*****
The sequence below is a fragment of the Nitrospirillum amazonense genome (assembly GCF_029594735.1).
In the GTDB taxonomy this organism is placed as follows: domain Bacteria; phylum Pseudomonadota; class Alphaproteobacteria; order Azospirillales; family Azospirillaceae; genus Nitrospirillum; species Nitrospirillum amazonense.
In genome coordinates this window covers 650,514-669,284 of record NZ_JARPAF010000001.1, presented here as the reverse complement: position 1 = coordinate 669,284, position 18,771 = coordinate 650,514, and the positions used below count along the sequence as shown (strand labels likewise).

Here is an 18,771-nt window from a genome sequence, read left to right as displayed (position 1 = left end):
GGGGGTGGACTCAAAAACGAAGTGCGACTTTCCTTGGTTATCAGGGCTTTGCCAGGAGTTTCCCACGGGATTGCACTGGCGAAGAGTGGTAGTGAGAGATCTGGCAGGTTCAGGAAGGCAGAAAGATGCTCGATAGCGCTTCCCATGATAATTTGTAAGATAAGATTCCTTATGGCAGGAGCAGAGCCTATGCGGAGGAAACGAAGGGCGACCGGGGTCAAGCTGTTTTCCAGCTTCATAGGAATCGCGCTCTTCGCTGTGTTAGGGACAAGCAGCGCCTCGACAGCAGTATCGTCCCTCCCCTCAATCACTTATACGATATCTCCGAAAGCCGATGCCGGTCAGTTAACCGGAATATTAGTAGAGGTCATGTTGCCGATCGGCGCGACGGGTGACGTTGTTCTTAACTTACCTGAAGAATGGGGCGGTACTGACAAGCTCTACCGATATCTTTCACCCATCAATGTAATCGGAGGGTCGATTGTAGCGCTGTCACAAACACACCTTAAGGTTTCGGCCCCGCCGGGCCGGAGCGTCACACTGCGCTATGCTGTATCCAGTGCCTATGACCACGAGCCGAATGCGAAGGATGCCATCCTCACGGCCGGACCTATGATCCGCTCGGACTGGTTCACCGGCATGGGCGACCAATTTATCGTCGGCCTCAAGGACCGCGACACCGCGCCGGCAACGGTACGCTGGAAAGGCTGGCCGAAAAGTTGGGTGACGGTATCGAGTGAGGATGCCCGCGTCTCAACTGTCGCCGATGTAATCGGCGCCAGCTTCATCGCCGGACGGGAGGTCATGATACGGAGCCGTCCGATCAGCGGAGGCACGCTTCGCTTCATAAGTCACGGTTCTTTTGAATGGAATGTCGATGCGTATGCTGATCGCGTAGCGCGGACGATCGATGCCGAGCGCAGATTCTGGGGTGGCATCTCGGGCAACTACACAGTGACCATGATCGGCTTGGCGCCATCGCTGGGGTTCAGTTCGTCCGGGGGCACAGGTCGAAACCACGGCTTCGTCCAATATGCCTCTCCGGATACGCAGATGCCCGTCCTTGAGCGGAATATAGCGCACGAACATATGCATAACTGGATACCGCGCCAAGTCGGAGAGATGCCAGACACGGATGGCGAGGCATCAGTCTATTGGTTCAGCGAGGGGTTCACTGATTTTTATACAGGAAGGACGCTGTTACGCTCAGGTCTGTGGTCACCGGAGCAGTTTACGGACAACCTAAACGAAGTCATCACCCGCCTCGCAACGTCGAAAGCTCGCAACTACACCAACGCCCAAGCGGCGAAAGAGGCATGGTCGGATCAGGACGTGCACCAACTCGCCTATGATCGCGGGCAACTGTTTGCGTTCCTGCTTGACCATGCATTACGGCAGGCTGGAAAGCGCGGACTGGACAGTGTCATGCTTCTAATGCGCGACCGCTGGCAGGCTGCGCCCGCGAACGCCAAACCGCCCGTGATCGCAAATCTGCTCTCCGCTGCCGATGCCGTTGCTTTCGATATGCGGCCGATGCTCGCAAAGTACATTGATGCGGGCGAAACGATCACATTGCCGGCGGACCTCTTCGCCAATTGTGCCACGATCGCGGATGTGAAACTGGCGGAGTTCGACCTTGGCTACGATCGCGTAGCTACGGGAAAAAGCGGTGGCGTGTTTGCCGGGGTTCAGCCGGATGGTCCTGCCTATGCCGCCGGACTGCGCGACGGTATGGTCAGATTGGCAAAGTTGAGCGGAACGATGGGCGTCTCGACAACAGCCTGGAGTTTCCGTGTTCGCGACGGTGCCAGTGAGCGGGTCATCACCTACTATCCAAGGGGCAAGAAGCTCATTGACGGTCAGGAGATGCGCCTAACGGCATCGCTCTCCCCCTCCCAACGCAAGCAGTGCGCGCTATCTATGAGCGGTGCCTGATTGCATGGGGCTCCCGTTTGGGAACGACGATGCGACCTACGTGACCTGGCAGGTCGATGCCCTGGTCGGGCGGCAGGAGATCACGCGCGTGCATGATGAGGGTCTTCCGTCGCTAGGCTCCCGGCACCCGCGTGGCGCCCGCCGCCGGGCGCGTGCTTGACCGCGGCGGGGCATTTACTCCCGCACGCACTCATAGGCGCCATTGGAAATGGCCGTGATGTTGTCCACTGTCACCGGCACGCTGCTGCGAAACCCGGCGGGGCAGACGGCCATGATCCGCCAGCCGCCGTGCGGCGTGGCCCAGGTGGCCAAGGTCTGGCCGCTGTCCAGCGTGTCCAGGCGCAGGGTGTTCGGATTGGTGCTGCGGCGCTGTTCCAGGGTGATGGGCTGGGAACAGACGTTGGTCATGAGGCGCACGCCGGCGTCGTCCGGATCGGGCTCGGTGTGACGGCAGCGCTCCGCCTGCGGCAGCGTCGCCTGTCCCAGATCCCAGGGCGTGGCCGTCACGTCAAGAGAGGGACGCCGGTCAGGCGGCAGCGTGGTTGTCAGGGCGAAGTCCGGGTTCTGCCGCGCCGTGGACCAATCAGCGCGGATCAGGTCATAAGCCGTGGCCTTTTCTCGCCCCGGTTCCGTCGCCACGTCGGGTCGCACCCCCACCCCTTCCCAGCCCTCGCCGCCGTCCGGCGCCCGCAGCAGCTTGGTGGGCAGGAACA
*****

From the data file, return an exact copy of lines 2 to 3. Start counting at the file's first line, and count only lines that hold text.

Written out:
In the GTDB taxonomy this organism is placed as follows: domain Bacteria; phylum Pseudomonadota; class Alphaproteobacteria; order Azospirillales; family Azospirillaceae; genus Nitrospirillum; species Nitrospirillum amazonense.
In genome coordinates this window covers 650,514-669,284 of record NZ_JARPAF010000001.1, presented here as the reverse complement: position 1 = coordinate 669,284, position 18,771 = coordinate 650,514, and the positions used below count along the sequence as shown (strand labels likewise).